On my queue for some time, I finally got round to watching Sleeping Beauty, starring Emily Browning. It is a great and terrific film, an enigma and a mystery — but this is no whodunnit. It is the mystery of adventure — and again, not the Indiana Jones type. Instead the adventure, the mystery is in following the star of the show, Lucy, who has even more irons in the fire than Ryan Gosling’s character in Drive. She’s a college student who also does both waitress and office administrative work, medical experimentation, and possibly prostitution, or at the least sex with strangers. And we’re just getting started: always seeking additional work, Lucy then pursues a position that we find out is a ‘lingerie waitress’ for an elite set of clients. This is where the film begins its journey as a sort of female-perspective counterpoint to the Kubrick masterwork Eyes Wide Shut.
The mystery of this film is twofold: one is Lucy’s character. Though she endeavors in an array of occupations and is in debt to a number of people close to her, she’s also “flush,” able to afford an apartment when she needs to, and to literally burn money for her amusement. She also has an issue with alcohol and drugs, though it’s unclear exactly what toll the toxins are taking on her; she generally is able to brush off the effects and by the following morning regain the utmost decorum and facility. Herein lies one problem with Sleeping Beauty: I didn’t completely buy the alcohol use. She is never shown becoming drunk — though the film cuts away well before she would be, but she also seems to recover too easily. Perhaps her resilience can be attributed to youth.
In any case, Lucy is one complex young woman with a number of contradictions. What puts this movie over the top is the other source of its mystery: the positions Lucy engages in. I was riveted watching her, and when she begins work for rich clients as a private waitress, and then as a ‘sleeping beauty’, I was drawn in ever more deeply.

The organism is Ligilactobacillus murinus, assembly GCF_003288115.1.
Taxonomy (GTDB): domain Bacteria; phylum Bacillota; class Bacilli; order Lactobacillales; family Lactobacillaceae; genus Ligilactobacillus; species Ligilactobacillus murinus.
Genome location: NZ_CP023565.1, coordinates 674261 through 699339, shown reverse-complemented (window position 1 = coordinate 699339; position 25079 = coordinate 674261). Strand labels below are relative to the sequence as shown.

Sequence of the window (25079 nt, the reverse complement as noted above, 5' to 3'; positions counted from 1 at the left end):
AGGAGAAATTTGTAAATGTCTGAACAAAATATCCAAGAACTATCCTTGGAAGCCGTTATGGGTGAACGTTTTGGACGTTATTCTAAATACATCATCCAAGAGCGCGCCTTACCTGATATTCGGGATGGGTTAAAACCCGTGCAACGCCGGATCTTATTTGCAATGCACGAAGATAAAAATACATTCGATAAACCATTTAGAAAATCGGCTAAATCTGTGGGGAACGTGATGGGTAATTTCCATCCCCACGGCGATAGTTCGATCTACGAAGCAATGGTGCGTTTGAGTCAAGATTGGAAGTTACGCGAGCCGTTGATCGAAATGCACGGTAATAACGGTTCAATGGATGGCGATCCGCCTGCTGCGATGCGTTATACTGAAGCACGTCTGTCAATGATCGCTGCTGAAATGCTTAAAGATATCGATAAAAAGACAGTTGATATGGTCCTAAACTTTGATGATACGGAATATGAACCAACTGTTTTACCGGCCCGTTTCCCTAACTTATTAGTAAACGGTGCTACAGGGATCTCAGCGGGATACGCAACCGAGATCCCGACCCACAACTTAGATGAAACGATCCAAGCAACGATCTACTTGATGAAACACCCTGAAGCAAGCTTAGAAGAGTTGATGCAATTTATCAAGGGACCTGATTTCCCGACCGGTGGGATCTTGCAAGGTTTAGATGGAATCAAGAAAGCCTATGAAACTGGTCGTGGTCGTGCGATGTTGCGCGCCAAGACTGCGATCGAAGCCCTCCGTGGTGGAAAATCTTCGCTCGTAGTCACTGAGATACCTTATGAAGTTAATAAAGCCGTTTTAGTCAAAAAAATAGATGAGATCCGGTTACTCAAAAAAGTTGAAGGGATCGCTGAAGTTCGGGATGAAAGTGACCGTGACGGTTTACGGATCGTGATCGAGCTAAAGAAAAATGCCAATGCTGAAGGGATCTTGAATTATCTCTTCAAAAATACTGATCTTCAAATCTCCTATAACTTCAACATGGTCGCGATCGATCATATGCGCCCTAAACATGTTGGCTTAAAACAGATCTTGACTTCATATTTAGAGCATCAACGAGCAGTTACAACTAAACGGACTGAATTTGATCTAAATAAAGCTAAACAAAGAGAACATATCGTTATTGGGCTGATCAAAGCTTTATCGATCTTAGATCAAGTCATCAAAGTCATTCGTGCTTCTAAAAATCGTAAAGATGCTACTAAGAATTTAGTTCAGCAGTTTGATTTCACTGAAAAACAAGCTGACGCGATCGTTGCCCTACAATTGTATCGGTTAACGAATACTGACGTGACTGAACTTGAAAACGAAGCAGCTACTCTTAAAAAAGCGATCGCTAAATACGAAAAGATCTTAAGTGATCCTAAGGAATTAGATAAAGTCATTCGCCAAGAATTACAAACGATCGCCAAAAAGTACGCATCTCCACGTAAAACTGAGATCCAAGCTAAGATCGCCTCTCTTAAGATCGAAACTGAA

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Sleeping Beauty is a first-class American horror story. OK, it’s an Australian movie, but the country of origin does not matter here — this story could take place in any first-world country. It is a disturbing film, but not disturbing in a gory, Martyrs or Skin I Live In way. There is a lot of skin, but it is not being excoriated, surgically removed, or otherwise tortured.
This movie has been labeled divisive, controversial. Some critics have called it exploitative misogyny, but I think they offend too easily. It stars an excellent, A-list actress who’s already established herself. It’s directed by a woman, and produced by another woman. If you dismiss Sleeping Beauty as misogynistic, you just didn’t get it. Nonetheless, I offer fair warning that you might be strongly turned off. Also be aware that the film is unrated — there is a relatively high amount of nudity, though it never crosses the line to pornography.
It’s divisive, yes, and will strongly turn off some because it is such a strong film. It does everything that good cinema and good art should do — it ventures boldly, unapologetically, and with a mission. I don’t see how anyone can watch Sleeping Beauty and think, ‘meh’. So-so. I hate to use the cliché, but you’ll probably either love it or hate it. I’m in the loved it camp. 9/10
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Comparison Notes: Eyes Wide Shut, The Skin I Live In, Belle de Jour, Breaking the Waves